5 Secrets to Writing a Job Offer That Hooks Top Talent

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It’s an occupational hazard—sometimes you will hire the wrong candidate for a position. This might occur for a number of reasons. Maybe that person doesn’t mesh well with the culture of your existing team. Maybe their credentials are not as suited to the particular job description as you assumed they would be in the interview. Or maybe certain expectations of the workplace were misconstrued. Whatever the reason, hiring and on-boarding someone whose future with the company might not be solid is a headache you want to avoid.

The reality is, turnover costs are expensive for businesses. In fact, the Work Institute’s Retention Report found that employers spend an average of $15,000 to replace an individual whose median annual salary is $45,000. This makes it imperative to recruit employees who are not just qualified for the position, but who also are committed to the organization, are prepared to collaborate with others, and have track-records of both efficiency and productivity.

But in order to entice these talented workers, you’ll need to craft a job offer they would be remiss not to accept. So, here are five tactics for writing a job offer that appeals to the kind of employees whom you are looking to retain.

1.) Include a Pithy but Precise Job Description

Based on a survey from Talent Board, the content of a job description is how 77% of candidates make their decision to come on-board. With that being said, you might feel it’s necessary to overcommunicate in this area, but people don’t want more extraneous details than what they can absorb. So, resist the urge to be verbose and make the description as concise as possible.

This doesn’t mean, however, that in your efforts to be succinct, you should forego information that is critical and relevant to the position. Ensure the candidate has a clear understanding of what is required by the supervisor in terms of start date, workload, office hours, culture, deadlines, team cohesion and other non-negotiable policies.

2.) Outline the Salary, Benefits and Other Perks

Once the candidate knows what you expect of them, the next element of a job offer is to itemize what they will receive from you. Make sure to be transparent in regard to your business’s compensation package and base salary for the position.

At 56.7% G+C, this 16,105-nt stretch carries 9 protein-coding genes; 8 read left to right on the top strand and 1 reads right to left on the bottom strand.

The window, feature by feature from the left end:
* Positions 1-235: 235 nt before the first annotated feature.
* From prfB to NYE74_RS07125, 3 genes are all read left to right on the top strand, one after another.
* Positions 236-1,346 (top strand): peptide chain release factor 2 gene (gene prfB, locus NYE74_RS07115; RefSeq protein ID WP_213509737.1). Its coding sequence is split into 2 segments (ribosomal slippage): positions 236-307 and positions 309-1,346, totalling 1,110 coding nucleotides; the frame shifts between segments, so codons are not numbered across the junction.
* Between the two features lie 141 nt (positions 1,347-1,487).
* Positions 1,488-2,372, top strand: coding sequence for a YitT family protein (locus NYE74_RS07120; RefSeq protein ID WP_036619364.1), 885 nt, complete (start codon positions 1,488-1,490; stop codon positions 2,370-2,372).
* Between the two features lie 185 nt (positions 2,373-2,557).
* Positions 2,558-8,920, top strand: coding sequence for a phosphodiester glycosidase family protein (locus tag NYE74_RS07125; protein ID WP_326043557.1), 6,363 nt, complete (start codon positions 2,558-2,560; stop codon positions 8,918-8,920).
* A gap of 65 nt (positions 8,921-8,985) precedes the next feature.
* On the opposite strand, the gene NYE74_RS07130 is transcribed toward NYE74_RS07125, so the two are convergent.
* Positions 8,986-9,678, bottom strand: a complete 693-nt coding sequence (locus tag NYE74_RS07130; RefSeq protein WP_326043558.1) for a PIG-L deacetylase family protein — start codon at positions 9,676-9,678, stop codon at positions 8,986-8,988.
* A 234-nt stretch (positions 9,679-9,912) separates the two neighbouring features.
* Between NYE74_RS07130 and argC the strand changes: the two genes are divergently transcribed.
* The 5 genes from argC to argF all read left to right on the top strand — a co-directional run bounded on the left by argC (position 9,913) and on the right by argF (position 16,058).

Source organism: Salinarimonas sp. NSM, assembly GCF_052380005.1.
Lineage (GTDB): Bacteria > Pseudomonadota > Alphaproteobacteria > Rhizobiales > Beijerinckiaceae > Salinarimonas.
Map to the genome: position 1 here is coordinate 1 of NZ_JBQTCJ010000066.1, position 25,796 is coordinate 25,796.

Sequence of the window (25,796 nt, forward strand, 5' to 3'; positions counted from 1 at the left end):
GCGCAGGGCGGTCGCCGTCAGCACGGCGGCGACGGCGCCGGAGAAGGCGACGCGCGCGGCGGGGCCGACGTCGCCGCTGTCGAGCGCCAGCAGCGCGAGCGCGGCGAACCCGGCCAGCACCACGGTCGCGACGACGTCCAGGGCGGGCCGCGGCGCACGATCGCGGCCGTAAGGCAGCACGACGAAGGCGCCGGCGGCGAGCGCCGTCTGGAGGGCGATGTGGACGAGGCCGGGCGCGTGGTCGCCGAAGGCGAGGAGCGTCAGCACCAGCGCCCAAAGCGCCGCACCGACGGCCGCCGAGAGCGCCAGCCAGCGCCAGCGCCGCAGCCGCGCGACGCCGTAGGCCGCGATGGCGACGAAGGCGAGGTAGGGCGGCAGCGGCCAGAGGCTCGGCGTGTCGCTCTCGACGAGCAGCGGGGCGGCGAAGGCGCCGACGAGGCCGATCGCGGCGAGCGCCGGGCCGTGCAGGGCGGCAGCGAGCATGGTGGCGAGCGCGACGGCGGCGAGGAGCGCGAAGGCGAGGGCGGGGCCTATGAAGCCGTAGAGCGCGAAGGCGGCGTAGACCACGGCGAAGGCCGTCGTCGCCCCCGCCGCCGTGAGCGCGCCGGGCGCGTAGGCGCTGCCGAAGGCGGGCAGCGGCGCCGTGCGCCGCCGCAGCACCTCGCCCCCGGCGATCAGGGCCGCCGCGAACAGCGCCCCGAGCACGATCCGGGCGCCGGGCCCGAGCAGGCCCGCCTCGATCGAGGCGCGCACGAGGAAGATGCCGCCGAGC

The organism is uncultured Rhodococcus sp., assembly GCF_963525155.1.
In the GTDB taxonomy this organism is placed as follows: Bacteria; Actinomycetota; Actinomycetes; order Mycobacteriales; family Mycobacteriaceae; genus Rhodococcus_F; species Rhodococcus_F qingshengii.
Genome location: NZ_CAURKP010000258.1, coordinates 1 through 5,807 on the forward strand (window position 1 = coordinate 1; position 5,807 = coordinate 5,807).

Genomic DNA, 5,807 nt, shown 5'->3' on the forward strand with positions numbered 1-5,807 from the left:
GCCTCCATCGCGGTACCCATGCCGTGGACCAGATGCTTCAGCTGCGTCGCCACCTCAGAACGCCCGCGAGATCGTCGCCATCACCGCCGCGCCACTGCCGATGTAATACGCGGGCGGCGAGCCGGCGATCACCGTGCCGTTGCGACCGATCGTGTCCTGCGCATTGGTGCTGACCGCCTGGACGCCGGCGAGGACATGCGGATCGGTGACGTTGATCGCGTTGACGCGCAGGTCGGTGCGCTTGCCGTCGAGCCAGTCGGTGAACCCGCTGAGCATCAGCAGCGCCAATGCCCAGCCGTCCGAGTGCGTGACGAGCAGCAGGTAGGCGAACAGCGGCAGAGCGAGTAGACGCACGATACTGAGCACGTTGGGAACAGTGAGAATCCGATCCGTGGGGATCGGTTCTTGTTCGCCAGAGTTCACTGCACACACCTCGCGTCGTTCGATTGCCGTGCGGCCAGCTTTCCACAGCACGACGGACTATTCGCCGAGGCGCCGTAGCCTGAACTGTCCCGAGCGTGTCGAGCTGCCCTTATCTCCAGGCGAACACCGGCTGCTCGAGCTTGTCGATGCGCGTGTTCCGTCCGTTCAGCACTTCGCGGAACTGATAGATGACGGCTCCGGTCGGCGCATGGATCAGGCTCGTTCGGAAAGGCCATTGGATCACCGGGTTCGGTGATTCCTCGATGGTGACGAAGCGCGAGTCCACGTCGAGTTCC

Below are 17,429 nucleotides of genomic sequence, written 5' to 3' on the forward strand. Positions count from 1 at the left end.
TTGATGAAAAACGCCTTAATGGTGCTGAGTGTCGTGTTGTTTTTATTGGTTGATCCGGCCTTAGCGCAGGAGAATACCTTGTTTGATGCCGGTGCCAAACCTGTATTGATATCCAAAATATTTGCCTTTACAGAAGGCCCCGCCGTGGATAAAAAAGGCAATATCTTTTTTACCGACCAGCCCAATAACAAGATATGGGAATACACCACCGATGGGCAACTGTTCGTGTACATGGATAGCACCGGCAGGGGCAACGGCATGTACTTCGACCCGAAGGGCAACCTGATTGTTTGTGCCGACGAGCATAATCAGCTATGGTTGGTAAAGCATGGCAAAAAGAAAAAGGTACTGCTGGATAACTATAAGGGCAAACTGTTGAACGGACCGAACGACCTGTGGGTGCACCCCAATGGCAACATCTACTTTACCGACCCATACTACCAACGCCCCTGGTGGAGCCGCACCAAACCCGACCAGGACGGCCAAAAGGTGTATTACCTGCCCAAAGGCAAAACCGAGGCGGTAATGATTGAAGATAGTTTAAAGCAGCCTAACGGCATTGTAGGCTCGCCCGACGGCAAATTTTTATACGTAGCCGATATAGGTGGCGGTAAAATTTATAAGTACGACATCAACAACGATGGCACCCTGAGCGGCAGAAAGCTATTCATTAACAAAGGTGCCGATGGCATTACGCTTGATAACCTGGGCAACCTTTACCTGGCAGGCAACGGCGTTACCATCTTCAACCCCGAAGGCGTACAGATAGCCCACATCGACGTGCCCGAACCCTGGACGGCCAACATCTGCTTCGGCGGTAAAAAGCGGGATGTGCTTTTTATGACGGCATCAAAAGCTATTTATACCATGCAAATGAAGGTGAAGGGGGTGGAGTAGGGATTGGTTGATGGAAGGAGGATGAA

In addition to clarifying how much the candidate will earn, include a breakdown of the benefits provided such as health insurance, vision and dental, life insurance, retirement plans, short-term disability coverage and paid time off. Attractive compensation matters, adds human resources consulting expert Joe Lineberry because, “when employees feel their benefits needs are satisfied, they’re more productive and committed to meeting the company’s goals.”

employee enjoying company perks

3.) Mention Any Pre-Hire Legal Contingencies

The U.S. Citizen and Immigration Services branch of federal law mandates that all new hires must submit an I-9 Employment Eligibility Verification form prior to joining your ranks. This document confirms their identity and authorizes them to work in the United States, so reiterate in the job offer that you need this filled out upon their acceptance of the position. If other contingencies are required such as background checks, physical exams, drug screens or confidentiality agreements, relay this to the candidate as well.

For your own reference and legal protection, it’s also important to note the U.S. Employment Opportunity Commission has strict rules for how businesses should conduct background checks.

4.) Insert a Quick At-Will Employment Clause

This is another section that covers your legal bases in the event you need to sever relations with this candidate—although, of course, the objective is to find someone you can retain long-term.

An at-will statement explains to the new hire that you can terminate their employment at any time and for any reason, provided it’s not unlawful. Likewise, they can resign from the position without an explanation or advance notice.

The National Conference of State Legislatures indicates that all U.S. states except Montana adhere to the at-will employment model, but it’s courteous and beneficial to share this information with the candidate just in case they’re not aware, and it prevents miscommunication too.

auditing hiring paperwork details

5.) Clinch their Interest with a Personal Touch

A talented, conscientious and innovative person wants to be part of an organization which treats them like a valued asset instead of just a number working to achieve the bottom-line. So, integrate personalized touches into the job offer to communicate that you engage with each team member as an individual. This will differentiate you from other businesses that have an “assembly line” attitude toward their workforces and view them like cogs in a machine.

Even a simple addition like, “Our hiring team was excited to meet you,” or “We were impressed with how you approached that assignment,” tells the candidate that you welcome their contributions, specifies the Workable blog.

While the interview process is all about hearing candidates pitch their skills and credentials to you, a job offer is about persuading the ideal candidate that you are the right choice for them. For this reason, it’s essential to provide them with all the necessary information in a package that is both inviting and compelling. If you can succeed at this, your business will be positioned to recruit the kind of talent you need in order to grow, expand and thrive.

Career specialist and seasoned web writer, Lesley contributes to publications on job, lifestyle, and self-development. Visit Bid4Papers blog or join Lesley on Twitter to say hi and see more works of hers.

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